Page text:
‘What we’re looking to do to a certain extent is get them to shift money away from the US towards Europe.’
Michael Collins, Chief Executive, Invest Europe
Two arguments he puts forward that could persuade investors to return to Europe are the number of exciting companies that have been formed over the past few years, such as Skype, BlaBlaCar and Rocket Internet, and the benefit to investors of diversifying their portfolios to reduce risk.
Matti Leppälä is chief executive of Pensions Europe, a membership organisation composed of pension funds that between them hold EUR 4 trillion in assets. He says that the desire to diversify investment across different types of assets is growing.
‘In this low interest rate environment there has been a search for yield and trying to find other investments than fixed income and listed equity, so all kinds of alternatives … have been increasing.’
However, he says that VC makes up a very small proportion of pension funds’ investment portfolios and activity tends to be restricted to the larger players who have the capacity to manage complex investments and can absorb the costs and fees involved.
What’s more, where pension funds do invest they are likely to be increasingly interested in companies that have strong environmental, social and corporate governance (ESG) aspects thanks to a new EU directive that came into force in January 2017, which requires workplace pension funds to take ESG issues more into account as part of risk management.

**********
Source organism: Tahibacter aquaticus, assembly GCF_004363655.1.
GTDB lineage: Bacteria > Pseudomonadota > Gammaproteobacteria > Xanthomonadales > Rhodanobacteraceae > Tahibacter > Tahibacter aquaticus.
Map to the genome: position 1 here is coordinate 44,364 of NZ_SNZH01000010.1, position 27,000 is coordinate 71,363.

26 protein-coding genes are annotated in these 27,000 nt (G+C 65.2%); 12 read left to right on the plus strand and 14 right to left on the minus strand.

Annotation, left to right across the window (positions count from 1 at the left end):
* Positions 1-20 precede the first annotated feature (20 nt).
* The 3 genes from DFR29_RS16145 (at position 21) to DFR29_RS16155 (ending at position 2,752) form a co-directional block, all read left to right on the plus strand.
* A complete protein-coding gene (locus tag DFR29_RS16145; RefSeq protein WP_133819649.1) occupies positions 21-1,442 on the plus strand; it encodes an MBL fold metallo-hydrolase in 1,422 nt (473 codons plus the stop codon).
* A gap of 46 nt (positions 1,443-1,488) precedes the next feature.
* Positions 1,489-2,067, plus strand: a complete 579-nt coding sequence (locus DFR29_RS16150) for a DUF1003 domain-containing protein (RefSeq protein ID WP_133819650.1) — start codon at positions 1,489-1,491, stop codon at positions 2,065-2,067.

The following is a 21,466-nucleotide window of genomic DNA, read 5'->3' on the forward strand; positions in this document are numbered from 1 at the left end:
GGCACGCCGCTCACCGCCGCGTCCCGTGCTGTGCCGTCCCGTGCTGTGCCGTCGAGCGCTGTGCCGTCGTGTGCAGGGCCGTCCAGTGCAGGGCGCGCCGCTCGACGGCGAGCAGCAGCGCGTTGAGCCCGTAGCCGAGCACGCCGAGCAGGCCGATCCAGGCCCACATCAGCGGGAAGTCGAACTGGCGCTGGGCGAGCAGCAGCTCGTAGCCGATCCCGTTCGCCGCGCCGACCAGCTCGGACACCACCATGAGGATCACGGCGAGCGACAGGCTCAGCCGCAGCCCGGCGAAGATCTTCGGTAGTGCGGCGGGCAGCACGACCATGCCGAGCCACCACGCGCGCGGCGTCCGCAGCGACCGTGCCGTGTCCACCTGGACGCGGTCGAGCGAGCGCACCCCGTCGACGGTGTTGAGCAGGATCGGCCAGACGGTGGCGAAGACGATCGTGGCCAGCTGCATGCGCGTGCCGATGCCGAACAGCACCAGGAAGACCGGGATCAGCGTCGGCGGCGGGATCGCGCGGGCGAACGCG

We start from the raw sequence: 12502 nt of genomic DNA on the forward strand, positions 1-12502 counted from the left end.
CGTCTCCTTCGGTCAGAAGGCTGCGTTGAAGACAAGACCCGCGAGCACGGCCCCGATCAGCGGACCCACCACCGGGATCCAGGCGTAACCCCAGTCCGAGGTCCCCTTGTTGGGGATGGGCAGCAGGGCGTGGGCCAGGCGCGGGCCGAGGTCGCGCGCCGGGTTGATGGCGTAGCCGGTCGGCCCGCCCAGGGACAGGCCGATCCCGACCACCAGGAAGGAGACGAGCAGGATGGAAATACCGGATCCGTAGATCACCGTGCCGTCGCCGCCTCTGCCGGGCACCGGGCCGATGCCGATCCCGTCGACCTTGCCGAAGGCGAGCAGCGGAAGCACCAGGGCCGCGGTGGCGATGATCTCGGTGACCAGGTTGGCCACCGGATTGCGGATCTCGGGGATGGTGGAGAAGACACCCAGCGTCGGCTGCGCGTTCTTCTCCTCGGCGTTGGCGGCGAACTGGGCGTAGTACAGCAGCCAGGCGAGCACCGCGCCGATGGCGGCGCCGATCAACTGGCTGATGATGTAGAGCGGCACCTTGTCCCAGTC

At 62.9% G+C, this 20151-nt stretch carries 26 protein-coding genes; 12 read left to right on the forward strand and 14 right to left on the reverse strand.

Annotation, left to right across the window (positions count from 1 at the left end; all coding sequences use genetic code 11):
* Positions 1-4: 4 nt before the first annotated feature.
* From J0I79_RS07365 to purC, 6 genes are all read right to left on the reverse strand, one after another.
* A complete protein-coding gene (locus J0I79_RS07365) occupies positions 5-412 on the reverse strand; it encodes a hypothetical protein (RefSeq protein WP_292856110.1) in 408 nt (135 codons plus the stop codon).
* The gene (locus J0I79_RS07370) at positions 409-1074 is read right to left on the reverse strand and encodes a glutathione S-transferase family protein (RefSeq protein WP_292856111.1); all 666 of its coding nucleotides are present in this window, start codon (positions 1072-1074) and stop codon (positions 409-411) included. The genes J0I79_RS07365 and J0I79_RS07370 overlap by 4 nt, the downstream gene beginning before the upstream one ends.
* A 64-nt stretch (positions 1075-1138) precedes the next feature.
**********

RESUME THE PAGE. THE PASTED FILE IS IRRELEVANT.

Michael Collins says that the big test of the pan-EU fund of funds’ success will be to see if the investment landscape changes over the next few years.
‘Over the course of the fund of funds programme, we would hope that we would see two things. Firstly, an increase in the total amount of capital being raised, but also we’d want to see some change in the composition of the investor base. We would want to see that this fund of funds was genuinely attracting investment from parts of the world and from types of investor that have not been in European venture capital in recent times.’
And while it may take a couple of years before the impact of the fund of funds will filter down to European start-ups, when the money does hit the streets it could have a big impact.
‘A new venture capital fund that has a size of 1.5, 1.6 (billion), that’s an extra year’s worth of fundraising that will have been generated. That’s many hundreds, if not thousands of small businesses, entrepreneurs, start-ups, that can potentially be getting supported as a direct result of this new instrument.’
The European Commission and the European Investment Fund (EIF) are currently recruiting for a fund manager. An announcement on the successful applicant is expected in the coming months.
If you liked this article, please consider sharing it on social media.
Using off-the-shelf technology and innovative economics, lightweight helium balloons have started carrying remote-controlled laboratories to the edge of space and back, offering the business case for new types of science missions.
Everybody needs a helping hand when they get older – but in years to come that helping hand may be attached to a robotic arm.
Floating research laboratories are reaching the fringes of space.
Automated and connected devices can save lives.
EU firms should be brought within ‘innovation ecosystems’ to develop breakthrough technology, according to Prof. Luke Georghiou.